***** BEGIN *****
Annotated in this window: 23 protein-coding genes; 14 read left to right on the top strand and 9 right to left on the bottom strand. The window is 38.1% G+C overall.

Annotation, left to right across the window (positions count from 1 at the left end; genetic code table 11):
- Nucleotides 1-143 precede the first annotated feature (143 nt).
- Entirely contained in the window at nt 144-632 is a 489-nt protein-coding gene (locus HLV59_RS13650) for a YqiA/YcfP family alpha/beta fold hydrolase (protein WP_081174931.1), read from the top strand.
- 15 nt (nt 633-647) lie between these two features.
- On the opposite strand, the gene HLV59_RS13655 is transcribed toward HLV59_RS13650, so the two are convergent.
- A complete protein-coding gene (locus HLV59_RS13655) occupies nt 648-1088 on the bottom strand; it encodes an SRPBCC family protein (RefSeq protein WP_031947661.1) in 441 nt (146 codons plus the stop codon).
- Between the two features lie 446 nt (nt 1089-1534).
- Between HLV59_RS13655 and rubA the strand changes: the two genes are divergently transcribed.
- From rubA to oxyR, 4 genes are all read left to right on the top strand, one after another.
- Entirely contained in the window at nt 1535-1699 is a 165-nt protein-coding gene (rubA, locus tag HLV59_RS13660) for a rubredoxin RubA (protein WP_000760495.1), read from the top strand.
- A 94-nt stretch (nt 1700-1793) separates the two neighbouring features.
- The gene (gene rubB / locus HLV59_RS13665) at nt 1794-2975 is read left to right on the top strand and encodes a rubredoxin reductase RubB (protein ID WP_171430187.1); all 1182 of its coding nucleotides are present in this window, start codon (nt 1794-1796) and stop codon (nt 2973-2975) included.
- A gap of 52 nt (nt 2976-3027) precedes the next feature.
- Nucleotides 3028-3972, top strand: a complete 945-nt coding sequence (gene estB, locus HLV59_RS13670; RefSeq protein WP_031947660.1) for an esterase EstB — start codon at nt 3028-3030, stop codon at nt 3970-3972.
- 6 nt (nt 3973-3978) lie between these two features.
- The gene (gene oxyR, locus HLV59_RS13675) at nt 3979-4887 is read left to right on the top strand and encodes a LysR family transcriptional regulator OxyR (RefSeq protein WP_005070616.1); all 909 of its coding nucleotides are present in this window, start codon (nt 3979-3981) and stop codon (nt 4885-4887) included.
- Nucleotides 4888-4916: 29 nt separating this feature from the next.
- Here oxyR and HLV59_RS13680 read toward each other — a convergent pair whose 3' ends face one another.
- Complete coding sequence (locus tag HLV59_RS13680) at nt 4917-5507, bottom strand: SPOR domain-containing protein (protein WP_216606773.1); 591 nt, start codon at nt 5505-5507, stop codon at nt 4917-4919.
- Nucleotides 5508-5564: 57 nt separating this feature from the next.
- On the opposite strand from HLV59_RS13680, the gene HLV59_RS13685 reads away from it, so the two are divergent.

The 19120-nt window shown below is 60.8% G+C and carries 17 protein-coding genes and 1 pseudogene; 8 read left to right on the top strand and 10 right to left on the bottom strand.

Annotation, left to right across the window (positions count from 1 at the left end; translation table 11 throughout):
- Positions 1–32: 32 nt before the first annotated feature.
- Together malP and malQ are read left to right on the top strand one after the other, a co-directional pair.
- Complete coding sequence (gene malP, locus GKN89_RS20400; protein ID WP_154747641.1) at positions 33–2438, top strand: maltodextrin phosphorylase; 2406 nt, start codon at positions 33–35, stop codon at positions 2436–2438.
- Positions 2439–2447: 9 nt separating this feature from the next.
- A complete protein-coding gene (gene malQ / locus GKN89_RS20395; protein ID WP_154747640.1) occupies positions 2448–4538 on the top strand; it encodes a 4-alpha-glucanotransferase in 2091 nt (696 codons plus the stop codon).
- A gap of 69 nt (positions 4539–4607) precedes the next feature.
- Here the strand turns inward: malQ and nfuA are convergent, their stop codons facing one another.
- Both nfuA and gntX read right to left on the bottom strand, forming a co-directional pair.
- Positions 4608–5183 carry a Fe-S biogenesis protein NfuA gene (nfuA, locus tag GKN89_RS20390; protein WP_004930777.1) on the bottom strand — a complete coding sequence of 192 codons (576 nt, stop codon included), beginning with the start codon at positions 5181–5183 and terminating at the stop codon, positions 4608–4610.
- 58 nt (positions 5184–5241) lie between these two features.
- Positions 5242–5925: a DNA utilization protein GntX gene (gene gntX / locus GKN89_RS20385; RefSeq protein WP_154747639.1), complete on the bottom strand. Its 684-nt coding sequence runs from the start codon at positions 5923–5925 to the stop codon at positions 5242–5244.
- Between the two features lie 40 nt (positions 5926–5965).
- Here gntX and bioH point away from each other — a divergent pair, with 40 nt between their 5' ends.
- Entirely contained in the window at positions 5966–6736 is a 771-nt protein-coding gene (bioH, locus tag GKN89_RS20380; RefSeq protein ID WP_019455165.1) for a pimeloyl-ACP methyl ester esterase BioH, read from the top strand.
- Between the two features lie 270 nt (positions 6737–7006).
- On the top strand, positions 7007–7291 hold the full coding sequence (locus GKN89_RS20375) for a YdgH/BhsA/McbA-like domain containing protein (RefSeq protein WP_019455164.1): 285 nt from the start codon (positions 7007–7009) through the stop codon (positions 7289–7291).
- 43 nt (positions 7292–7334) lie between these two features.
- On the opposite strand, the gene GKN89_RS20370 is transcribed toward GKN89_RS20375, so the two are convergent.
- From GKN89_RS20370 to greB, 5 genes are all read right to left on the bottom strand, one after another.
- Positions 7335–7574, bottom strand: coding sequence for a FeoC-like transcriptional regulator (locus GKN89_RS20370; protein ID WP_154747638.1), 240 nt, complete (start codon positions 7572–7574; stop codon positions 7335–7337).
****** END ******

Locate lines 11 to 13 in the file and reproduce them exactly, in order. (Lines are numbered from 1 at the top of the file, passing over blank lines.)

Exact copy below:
- Entirely contained in the window at nt 1535-1699 is a 165-nt protein-coding gene (rubA, locus tag HLV59_RS13660) for a rubredoxin RubA (protein WP_000760495.1), read from the top strand.
- A 94-nt stretch (nt 1700-1793) separates the two neighbouring features.
- The gene (gene rubB / locus HLV59_RS13665) at nt 1794-2975 is read left to right on the top strand and encodes a rubredoxin reductase RubB (protein ID WP_171430187.1); all 1182 of its coding nucleotides are present in this window, start codon (nt 1794-1796) and stop codon (nt 2973-2975) included.